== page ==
I find it slightly unbelievable and irritating that we are in the 21st century and I am writing a blog on diversity in the workplace and in particular, equality for women in the tech workplace today. Being a woman myself and working with the tech sector, I take this discussion very personally and get angry that the talents of women are not being 100% used in the workplace. Women are not asking for special treatment or special recognition, just to be treated as an equal based on their merits.
The American association of women states that the number of women in computing has fallen to just 26% and according to Harvard Business Review, 41% of women working in tech eventually end up leaving the field compared to just 17% of men! These stats shocked me and should shock everyone in the tech sector! I knew the number was of course lower than men but had no idea just how much lower.
With our flagship Apps World event round the corner and in London, we have placed emphasis this year on the Women in Tech angle and wanted to bring it to the forefront of discussions at our event and one of key features, something that as a team we are extremely proud of, but this is just a drop in the ocean for the change that needs to happen.
I recently watched an interview with Mary Lou Jepsen (Director of Engineering at Facebook) on her experiences as a Women in tech and the challenges and prejudices she has come up against at some of the biggest tech companies in the world. One of our comments really hit home for me, that the impossible is always possible! How true she is!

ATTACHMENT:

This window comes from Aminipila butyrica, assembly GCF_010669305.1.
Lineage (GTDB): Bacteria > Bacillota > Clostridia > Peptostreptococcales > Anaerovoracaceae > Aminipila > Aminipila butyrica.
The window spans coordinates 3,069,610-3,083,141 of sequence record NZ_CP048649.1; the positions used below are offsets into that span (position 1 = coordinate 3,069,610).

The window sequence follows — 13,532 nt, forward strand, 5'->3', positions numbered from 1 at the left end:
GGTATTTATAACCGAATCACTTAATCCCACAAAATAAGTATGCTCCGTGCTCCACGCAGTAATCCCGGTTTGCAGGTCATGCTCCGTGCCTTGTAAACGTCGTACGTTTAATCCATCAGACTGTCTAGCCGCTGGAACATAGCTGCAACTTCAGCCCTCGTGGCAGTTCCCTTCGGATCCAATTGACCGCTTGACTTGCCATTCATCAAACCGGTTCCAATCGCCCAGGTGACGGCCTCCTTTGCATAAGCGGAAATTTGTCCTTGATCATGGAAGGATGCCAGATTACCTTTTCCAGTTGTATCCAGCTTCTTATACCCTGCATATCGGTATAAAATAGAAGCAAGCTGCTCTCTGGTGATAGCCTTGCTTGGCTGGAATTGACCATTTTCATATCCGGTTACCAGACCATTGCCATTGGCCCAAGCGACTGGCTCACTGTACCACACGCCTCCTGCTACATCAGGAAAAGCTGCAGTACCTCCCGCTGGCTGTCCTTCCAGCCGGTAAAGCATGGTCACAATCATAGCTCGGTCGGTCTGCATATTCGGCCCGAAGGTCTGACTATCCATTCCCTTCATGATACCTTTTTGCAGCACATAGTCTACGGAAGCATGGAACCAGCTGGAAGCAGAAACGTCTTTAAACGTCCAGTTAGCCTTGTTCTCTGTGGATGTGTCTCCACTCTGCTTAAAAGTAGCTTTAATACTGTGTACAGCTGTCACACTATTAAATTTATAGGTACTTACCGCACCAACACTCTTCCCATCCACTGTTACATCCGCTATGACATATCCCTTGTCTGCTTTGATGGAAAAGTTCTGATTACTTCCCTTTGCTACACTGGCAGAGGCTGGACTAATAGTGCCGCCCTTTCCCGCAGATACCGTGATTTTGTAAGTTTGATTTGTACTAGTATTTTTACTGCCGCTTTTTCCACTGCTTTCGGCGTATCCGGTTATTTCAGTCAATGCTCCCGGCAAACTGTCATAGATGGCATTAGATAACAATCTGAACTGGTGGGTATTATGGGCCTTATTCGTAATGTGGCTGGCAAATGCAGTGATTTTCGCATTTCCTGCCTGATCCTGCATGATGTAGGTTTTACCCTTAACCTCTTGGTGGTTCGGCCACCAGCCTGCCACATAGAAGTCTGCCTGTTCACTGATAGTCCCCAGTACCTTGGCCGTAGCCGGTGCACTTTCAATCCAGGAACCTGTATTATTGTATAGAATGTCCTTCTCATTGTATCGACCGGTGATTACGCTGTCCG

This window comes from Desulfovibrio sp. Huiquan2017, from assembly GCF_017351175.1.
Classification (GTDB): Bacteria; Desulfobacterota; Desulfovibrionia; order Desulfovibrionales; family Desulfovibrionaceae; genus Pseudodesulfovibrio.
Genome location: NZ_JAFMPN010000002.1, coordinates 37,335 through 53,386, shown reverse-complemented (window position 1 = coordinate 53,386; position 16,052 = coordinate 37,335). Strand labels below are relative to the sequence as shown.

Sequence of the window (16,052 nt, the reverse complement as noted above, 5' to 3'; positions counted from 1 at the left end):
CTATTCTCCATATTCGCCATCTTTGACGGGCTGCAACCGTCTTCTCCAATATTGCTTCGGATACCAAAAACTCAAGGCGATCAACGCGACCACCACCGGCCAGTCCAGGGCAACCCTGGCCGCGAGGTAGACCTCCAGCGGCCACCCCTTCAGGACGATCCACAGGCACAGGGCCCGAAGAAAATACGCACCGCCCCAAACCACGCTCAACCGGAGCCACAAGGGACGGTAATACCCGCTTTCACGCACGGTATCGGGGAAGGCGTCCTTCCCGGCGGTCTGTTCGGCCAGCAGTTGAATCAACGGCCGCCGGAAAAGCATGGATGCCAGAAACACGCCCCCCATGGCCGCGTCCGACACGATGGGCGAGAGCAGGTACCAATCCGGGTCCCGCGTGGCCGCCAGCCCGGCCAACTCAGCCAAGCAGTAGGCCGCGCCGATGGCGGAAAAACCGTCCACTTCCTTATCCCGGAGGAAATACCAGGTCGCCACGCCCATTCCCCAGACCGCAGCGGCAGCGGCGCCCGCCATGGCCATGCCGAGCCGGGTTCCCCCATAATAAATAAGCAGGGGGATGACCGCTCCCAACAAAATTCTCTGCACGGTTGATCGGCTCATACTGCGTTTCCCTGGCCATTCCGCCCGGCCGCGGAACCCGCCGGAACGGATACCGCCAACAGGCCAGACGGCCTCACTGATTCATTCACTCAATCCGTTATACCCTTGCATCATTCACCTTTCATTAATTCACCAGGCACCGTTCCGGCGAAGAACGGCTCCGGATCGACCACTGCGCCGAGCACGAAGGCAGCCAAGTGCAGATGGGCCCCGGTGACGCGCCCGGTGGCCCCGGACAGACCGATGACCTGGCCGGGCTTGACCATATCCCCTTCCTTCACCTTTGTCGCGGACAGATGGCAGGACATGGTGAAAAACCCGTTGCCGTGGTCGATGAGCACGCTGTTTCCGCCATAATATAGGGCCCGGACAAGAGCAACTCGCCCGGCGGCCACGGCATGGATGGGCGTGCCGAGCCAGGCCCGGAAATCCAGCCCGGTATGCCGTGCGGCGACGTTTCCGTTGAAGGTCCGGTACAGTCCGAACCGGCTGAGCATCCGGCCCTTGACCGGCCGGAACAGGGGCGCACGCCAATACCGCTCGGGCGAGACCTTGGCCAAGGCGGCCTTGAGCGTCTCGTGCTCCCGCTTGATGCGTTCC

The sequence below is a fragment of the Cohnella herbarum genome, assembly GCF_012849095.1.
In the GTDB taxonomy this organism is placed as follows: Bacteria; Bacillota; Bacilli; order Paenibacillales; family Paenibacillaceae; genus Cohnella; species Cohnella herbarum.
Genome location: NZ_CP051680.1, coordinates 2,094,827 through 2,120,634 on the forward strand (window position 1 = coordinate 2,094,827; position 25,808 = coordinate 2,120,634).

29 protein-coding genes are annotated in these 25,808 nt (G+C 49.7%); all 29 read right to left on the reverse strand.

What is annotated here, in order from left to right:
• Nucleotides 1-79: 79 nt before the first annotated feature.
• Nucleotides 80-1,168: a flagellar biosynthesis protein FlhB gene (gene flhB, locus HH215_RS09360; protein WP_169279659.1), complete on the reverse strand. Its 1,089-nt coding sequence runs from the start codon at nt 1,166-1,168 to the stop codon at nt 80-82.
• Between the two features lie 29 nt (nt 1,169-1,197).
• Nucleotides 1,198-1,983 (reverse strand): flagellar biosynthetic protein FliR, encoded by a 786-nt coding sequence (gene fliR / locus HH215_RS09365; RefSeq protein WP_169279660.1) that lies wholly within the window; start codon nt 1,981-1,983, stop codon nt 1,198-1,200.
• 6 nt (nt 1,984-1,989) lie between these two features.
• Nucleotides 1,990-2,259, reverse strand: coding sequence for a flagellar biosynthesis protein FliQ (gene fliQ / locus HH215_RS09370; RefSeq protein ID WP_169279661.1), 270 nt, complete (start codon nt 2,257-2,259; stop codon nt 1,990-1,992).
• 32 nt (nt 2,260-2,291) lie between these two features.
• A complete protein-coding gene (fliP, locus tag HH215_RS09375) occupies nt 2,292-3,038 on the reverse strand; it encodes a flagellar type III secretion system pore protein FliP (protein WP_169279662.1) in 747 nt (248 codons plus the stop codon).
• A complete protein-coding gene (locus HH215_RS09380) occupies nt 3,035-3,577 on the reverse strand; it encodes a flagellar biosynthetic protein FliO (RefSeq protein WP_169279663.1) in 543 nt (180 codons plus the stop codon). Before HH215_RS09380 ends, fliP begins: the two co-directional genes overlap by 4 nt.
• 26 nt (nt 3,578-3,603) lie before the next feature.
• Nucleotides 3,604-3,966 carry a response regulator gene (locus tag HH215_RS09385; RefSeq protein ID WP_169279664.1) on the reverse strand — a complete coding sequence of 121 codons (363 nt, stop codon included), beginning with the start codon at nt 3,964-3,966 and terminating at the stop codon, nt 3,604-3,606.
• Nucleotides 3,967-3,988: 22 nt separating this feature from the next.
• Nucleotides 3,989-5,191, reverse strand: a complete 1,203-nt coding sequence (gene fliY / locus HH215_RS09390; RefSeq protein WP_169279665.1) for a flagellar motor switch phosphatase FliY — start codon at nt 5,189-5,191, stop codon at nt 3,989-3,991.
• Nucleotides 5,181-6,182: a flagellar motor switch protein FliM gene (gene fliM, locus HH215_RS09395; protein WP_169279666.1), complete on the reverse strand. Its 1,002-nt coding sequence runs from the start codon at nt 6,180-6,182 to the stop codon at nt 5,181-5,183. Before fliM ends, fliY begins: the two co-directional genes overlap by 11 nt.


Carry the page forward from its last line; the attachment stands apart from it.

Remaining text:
For me, as much as these archaic views of women need to be tackled in the work place, there is certain amount of education that needs to start at a young age to tackle these old fashioned views on what each gender or ethnic minority has to offer. I don’t believe that it’s so much around the fact that women are not interested in tech or becoming coders, or even that they hate maths, I believe it’s more around the fact that they don’t want to always be having to prove themselves just because they are woman or look different! Tech organisations have a responsibility to diversity, whether it be women in senior roles or a focus on ethnic minorities, surely the benefits of having a diverse team, with different points of views and backgrounds, help an organisation to progress and be different?
As a sector that boasts about being at the forefront of innovation, opinions of women especially seem to be the complete opposite. I truly believe that true innovation comes with and from diversity in the workplace and team.
My final comment again comes from Mary Lou Jepsen when she stated that “by excluding women, you only give half the population the control over social change”. Food for thought?
This article was written by Katie Bilton, Senior Producer at Apps World
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